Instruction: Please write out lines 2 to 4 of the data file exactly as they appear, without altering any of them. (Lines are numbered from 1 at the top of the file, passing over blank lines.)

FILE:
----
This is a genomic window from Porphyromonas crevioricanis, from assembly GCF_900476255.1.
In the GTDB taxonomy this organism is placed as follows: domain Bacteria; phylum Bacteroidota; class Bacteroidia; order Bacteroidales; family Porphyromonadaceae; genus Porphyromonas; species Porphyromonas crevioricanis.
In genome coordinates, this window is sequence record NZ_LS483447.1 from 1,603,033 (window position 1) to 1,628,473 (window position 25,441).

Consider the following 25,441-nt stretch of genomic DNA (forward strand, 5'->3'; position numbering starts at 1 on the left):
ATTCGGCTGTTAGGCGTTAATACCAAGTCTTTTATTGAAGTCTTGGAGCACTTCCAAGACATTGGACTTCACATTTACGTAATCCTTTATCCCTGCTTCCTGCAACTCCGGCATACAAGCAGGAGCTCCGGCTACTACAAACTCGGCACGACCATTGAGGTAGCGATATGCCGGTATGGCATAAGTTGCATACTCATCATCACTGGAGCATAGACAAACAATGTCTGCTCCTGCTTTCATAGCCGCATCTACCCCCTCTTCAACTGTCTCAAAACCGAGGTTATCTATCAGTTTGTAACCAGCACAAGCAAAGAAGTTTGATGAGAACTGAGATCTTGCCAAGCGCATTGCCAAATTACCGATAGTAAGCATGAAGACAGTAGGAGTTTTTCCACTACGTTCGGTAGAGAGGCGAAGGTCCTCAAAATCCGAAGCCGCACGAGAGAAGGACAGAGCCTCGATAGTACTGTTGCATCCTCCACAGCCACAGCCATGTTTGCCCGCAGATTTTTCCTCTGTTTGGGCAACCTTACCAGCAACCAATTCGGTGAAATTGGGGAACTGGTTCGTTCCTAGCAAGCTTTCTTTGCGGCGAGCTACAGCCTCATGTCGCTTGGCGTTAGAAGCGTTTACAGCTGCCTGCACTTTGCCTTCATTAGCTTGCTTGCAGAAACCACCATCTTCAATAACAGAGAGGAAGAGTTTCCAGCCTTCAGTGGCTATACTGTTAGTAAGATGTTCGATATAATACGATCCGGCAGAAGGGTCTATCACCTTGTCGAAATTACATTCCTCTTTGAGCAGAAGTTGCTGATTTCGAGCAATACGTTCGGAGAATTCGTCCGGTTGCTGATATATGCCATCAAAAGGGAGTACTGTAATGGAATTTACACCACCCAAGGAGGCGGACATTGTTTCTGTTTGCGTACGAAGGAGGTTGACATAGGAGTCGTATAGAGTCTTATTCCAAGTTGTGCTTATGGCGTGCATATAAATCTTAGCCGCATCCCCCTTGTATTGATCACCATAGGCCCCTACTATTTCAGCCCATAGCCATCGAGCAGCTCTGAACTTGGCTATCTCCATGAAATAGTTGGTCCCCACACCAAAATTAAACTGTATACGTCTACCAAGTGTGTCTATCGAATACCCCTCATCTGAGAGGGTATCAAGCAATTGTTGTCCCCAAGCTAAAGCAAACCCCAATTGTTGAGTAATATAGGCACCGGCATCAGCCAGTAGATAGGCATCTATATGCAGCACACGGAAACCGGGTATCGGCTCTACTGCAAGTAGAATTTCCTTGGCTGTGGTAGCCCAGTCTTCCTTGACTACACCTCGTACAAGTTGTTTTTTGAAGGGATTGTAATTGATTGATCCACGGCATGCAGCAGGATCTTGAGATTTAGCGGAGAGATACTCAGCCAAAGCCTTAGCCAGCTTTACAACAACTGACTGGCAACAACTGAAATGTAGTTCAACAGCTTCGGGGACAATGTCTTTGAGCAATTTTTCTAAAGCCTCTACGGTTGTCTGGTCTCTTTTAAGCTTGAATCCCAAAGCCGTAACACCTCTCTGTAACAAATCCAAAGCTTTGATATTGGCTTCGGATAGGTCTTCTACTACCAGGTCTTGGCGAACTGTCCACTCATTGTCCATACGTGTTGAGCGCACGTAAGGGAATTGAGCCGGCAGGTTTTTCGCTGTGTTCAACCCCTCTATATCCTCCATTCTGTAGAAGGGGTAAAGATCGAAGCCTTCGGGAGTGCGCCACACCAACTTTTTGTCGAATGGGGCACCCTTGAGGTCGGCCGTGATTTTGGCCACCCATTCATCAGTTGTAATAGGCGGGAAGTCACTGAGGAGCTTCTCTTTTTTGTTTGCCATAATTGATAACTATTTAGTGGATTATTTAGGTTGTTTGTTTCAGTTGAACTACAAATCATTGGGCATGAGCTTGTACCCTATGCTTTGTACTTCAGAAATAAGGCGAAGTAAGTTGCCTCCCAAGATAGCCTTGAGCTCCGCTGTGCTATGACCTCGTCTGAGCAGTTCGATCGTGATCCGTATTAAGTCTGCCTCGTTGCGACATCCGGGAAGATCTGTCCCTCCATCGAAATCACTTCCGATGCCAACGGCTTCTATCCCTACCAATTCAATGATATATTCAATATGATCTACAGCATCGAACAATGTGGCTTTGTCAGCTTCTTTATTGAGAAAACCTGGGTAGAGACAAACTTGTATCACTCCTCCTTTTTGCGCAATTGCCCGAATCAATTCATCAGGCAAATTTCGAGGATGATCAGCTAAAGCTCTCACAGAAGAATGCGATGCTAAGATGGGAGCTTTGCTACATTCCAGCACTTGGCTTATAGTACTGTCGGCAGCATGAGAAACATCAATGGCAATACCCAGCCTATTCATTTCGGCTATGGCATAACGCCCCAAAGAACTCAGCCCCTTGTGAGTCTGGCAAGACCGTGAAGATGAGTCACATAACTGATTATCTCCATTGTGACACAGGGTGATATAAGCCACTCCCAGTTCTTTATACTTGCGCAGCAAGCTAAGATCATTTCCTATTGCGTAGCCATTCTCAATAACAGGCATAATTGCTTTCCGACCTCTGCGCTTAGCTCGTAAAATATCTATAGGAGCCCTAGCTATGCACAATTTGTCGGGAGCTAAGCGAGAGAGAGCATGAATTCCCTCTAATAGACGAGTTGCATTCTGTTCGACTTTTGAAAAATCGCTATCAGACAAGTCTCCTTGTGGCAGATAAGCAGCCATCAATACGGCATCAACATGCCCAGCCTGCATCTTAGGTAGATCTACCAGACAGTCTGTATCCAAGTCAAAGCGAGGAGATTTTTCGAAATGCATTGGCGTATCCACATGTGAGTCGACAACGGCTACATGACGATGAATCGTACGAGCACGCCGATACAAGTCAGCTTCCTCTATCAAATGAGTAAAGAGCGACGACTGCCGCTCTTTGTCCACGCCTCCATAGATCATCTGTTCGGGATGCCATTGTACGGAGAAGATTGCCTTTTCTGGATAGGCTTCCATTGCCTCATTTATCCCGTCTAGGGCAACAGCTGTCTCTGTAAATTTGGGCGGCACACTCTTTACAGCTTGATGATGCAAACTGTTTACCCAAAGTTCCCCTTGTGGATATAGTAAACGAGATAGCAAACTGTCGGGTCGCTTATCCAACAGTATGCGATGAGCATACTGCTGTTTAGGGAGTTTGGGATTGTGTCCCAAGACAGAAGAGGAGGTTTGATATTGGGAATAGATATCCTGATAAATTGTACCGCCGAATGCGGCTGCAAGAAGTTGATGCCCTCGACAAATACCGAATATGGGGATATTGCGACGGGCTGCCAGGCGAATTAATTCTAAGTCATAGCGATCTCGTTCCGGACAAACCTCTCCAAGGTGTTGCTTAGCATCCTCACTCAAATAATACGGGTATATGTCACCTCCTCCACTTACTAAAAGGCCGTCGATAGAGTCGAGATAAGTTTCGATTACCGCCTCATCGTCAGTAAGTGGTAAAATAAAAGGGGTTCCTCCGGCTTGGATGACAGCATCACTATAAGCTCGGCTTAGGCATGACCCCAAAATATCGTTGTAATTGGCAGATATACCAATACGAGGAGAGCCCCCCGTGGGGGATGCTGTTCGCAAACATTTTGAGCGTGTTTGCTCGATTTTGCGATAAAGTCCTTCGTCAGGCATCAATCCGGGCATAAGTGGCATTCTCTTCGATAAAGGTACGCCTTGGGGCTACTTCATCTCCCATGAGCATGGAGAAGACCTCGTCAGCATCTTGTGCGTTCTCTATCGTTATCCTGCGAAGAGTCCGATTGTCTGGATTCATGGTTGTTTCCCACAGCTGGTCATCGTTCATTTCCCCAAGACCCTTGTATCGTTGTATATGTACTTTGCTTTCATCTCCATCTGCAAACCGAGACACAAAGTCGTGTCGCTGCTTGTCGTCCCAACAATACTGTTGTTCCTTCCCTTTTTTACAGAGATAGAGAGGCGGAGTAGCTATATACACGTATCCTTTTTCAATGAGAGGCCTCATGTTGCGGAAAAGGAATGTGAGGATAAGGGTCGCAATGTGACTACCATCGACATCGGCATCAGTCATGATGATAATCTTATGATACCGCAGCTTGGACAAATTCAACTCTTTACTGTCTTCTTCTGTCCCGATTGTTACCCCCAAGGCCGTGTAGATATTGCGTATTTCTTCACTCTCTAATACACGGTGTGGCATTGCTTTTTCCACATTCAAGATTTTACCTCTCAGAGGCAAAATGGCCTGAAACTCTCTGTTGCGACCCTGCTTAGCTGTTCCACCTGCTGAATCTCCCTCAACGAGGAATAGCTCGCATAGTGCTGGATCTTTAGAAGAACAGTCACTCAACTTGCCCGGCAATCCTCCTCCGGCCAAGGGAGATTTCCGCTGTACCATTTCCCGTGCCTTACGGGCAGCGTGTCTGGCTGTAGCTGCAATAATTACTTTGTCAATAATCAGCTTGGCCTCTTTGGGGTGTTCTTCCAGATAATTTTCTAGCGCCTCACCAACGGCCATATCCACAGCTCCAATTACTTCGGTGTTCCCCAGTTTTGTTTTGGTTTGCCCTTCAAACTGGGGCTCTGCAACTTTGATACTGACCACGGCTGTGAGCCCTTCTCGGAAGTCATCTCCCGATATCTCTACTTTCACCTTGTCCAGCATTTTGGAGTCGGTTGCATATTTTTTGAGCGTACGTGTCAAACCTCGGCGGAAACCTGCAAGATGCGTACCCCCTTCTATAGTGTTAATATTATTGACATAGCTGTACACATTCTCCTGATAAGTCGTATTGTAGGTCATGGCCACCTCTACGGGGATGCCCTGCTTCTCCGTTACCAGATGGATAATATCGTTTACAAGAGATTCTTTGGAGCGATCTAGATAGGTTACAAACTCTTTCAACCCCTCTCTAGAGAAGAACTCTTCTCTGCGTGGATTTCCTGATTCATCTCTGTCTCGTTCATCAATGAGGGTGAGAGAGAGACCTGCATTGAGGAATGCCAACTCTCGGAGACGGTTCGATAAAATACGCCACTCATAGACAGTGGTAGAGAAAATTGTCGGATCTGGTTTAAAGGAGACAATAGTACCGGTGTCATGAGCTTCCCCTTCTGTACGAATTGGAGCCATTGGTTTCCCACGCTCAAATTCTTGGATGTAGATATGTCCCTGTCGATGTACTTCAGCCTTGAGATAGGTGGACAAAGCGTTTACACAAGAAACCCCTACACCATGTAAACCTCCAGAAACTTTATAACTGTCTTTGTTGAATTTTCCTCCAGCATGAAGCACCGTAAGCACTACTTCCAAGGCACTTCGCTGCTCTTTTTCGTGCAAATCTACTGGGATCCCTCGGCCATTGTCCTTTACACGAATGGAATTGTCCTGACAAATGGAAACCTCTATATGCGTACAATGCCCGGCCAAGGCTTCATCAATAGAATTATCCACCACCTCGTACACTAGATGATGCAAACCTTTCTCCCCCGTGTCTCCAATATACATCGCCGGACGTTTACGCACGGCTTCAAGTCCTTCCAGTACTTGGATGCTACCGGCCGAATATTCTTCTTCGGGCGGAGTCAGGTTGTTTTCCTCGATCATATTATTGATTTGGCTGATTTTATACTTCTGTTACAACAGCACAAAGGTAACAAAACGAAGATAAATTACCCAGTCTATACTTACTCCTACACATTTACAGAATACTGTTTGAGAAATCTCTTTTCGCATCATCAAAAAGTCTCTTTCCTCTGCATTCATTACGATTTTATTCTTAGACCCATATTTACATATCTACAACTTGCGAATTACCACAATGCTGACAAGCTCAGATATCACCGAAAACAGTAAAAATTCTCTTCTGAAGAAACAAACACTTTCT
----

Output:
In the GTDB taxonomy this organism is placed as follows: domain Bacteria; phylum Bacteroidota; class Bacteroidia; order Bacteroidales; family Porphyromonadaceae; genus Porphyromonas; species Porphyromonas crevioricanis.
In genome coordinates, this window is sequence record NZ_LS483447.1 from 1,603,033 (window position 1) to 1,628,473 (window position 25,441).

Consider the following 25,441-nt stretch of genomic DNA (forward strand, 5'->3'; position numbering starts at 1 on the left):